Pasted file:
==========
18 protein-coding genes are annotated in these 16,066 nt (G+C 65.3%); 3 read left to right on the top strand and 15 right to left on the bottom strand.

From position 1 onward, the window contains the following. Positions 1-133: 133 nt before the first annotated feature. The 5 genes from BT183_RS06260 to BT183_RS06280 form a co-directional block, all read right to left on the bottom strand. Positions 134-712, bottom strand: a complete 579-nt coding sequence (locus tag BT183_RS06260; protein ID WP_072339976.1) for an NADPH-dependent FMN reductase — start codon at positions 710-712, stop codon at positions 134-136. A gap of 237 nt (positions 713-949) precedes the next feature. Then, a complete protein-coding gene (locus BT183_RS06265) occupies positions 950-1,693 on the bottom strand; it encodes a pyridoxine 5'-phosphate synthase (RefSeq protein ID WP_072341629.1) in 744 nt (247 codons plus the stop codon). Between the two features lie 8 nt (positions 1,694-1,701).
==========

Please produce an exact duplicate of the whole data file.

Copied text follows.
18 protein-coding genes are annotated in these 16,066 nt (G+C 65.3%); 3 read left to right on the top strand and 15 right to left on the bottom strand.

From position 1 onward, the window contains the following. Positions 1-133: 133 nt before the first annotated feature. The 5 genes from BT183_RS06260 to BT183_RS06280 form a co-directional block, all read right to left on the bottom strand. Positions 134-712, bottom strand: a complete 579-nt coding sequence (locus tag BT183_RS06260; protein ID WP_072339976.1) for an NADPH-dependent FMN reductase — start codon at positions 710-712, stop codon at positions 134-136. A gap of 237 nt (positions 713-949) precedes the next feature. Then, a complete protein-coding gene (locus BT183_RS06265) occupies positions 950-1,693 on the bottom strand; it encodes a pyridoxine 5'-phosphate synthase (RefSeq protein ID WP_072341629.1) in 744 nt (247 codons plus the stop codon). Between the two features lie 8 nt (positions 1,694-1,701).